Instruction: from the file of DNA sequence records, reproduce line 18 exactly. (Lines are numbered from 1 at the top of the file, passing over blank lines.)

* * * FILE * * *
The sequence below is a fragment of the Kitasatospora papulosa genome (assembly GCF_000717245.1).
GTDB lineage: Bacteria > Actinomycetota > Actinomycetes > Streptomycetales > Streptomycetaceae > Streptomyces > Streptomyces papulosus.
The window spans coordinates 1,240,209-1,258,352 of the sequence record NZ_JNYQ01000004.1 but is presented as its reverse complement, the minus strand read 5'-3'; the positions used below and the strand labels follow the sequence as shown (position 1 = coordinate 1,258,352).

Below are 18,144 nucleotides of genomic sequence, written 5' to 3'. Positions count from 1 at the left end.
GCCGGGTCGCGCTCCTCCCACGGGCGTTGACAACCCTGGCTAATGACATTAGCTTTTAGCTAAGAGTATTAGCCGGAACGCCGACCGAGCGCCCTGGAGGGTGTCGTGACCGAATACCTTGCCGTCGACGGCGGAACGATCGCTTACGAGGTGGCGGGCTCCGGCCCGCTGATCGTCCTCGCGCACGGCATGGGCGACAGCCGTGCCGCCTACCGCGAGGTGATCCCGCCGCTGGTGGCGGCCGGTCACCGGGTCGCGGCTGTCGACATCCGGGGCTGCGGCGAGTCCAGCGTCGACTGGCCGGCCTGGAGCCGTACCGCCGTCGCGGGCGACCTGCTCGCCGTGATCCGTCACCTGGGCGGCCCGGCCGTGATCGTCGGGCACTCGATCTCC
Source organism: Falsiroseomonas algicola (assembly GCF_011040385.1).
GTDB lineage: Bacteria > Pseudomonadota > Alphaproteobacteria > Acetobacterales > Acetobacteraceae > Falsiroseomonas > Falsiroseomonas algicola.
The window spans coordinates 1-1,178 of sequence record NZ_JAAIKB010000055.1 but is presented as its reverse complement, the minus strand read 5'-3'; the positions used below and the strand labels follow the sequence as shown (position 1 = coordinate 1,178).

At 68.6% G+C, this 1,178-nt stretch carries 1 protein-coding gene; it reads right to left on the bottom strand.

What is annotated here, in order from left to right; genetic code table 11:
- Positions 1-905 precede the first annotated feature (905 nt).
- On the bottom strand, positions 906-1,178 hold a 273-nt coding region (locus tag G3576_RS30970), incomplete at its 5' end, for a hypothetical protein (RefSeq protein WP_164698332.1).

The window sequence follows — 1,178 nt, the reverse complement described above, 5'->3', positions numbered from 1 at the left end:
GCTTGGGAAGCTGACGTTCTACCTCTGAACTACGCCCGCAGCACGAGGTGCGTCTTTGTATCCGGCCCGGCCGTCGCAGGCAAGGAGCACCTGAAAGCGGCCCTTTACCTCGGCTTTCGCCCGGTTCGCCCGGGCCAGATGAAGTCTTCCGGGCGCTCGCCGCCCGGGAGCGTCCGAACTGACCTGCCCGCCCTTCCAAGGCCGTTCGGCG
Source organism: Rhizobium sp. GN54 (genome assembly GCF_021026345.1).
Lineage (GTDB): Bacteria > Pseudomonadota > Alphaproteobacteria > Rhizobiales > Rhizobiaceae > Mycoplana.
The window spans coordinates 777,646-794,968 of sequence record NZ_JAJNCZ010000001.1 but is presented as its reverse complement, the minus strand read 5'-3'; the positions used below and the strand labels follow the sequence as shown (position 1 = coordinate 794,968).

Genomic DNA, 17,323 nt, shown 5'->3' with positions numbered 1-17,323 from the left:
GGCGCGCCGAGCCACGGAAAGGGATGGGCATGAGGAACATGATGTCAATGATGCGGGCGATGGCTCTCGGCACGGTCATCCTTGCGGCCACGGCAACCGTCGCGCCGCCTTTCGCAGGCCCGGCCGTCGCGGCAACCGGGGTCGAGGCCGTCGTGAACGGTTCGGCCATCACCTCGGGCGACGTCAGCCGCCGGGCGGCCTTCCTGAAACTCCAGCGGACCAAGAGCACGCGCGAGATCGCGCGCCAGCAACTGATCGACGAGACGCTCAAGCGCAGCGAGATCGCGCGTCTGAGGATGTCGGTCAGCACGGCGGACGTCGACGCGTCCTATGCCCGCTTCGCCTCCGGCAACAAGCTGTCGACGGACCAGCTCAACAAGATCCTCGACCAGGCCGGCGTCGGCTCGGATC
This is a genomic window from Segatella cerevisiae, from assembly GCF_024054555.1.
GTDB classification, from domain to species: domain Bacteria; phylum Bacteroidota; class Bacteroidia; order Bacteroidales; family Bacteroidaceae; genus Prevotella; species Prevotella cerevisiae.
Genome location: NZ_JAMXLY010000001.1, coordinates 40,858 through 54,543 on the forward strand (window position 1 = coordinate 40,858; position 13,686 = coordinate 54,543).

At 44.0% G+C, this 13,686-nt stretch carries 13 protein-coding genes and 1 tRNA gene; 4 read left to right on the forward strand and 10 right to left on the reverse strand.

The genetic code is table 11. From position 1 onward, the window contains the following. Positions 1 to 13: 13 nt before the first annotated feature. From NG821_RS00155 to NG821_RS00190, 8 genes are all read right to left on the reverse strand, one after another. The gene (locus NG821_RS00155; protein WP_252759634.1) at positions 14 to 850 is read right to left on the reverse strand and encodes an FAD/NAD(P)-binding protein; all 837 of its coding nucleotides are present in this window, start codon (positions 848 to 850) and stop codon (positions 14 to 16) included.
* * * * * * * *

Genomic DNA, 17,323 nt, shown 5'->3' with positions numbered 1-17,323 from the left: